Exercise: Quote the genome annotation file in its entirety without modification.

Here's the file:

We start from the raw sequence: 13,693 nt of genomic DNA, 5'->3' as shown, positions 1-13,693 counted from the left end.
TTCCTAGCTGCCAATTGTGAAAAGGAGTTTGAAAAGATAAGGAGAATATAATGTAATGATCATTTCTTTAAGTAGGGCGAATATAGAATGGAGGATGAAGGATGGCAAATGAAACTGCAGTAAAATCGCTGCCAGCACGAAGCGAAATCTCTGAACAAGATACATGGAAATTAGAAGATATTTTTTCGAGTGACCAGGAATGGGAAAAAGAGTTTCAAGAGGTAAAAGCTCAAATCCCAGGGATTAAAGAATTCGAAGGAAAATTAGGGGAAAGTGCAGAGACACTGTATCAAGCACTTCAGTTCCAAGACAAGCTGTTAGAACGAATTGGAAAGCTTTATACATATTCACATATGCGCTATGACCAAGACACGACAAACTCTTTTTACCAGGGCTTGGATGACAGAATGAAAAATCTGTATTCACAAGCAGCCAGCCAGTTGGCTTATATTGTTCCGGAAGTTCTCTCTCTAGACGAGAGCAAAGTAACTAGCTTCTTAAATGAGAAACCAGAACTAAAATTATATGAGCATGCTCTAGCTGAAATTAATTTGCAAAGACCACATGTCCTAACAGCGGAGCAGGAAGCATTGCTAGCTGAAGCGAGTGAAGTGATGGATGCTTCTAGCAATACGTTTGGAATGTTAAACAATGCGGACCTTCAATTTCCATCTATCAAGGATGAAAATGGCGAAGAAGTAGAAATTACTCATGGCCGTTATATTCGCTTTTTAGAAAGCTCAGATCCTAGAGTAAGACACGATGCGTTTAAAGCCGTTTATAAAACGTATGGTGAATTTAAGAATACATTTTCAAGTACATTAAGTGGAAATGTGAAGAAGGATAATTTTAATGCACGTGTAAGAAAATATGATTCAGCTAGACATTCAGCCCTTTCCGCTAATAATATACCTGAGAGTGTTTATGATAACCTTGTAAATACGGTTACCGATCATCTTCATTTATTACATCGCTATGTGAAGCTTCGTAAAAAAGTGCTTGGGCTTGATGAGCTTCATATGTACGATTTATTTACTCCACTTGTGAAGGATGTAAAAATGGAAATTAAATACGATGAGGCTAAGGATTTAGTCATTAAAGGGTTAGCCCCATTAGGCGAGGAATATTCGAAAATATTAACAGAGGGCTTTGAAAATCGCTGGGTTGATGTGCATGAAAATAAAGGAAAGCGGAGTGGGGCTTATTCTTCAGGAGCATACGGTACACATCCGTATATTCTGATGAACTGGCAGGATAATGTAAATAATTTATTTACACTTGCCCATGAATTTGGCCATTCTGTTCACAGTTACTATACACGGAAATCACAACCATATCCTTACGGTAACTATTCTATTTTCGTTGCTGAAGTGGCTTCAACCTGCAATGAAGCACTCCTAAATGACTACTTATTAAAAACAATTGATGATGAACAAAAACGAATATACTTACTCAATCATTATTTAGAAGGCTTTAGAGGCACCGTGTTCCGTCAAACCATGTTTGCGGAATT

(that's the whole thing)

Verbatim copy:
We start from the raw sequence: 13,693 nt of genomic DNA, 5'->3' as shown, positions 1-13,693 counted from the left end.
TTCCTAGCTGCCAATTGTGAAAAGGAGTTTGAAAAGATAAGGAGAATATAATGTAATGATCATTTCTTTAAGTAGGGCGAATATAGAATGGAGGATGAAGGATGGCAAATGAAACTGCAGTAAAATCGCTGCCAGCACGAAGCGAAATCTCTGAACAAGATACATGGAAATTAGAAGATATTTTTTCGAGTGACCAGGAATGGGAAAAAGAGTTTCAAGAGGTAAAAGCTCAAATCCCAGGGATTAAAGAATTCGAAGGAAAATTAGGGGAAAGTGCAGAGACACTGTATCAAGCACTTCAGTTCCAAGACAAGCTGTTAGAACGAATTGGAAAGCTTTATACATATTCACATATGCGCTATGACCAAGACACGACAAACTCTTTTTACCAGGGCTTGGATGACAGAATGAAAAATCTGTATTCACAAGCAGCCAGCCAGTTGGCTTATATTGTTCCGGAAGTTCTCTCTCTAGACGAGAGCAAAGTAACTAGCTTCTTAAATGAGAAACCAGAACTAAAATTATATGAGCATGCTCTAGCTGAAATTAATTTGCAAAGACCACATGTCCTAACAGCGGAGCAGGAAGCATTGCTAGCTGAAGCGAGTGAAGTGATGGATGCTTCTAGCAATACGTTTGGAATGTTAAACAATGCGGACCTTCAATTTCCATCTATCAAGGATGAAAATGGCGAAGAAGTAGAAATTACTCATGGCCGTTATATTCGCTTTTTAGAAAGCTCAGATCCTAGAGTAAGACACGATGCGTTTAAAGCCGTTTATAAAACGTATGGTGAATTTAAGAATACATTTTCAAGTACATTAAGTGGAAATGTGAAGAAGGATAATTTTAATGCACGTGTAAGAAAATATGATTCAGCTAGACATTCAGCCCTTTCCGCTAATAATATACCTGAGAGTGTTTATGATAACCTTGTAAATACGGTTACCGATCATCTTCATTTATTACATCGCTATGTGAAGCTTCGTAAAAAAGTGCTTGGGCTTGATGAGCTTCATATGTACGATTTATTTACTCCACTTGTGAAGGATGTAAAAATGGAAATTAAATACGATGAGGCTAAGGATTTAGTCATTAAAGGGTTAGCCCCATTAGGCGAGGAATATTCGAAAATATTAACAGAGGGCTTTGAAAATCGCTGGGTTGATGTGCATGAAAATAAAGGAAAGCGGAGTGGGGCTTATTCTTCAGGAGCATACGGTACACATCCGTATATTCTGATGAACTGGCAGGATAATGTAAATAATTTATTTACACTTGCCCATGAATTTGGCCATTCTGTTCACAGTTACTATACACGGAAATCACAACCATATCCTTACGGTAACTATTCTATTTTCGTTGCTGAAGTGGCTTCAACCTGCAATGAAGCACTCCTAAATGACTACTTATTAAAAACAATTGATGATGAACAAAAACGAATATACTTACTCAATCATTATTTAGAAGGCTTTAGAGGCACCGTGTTCCGTCAAACCATGTTTGCGGAATT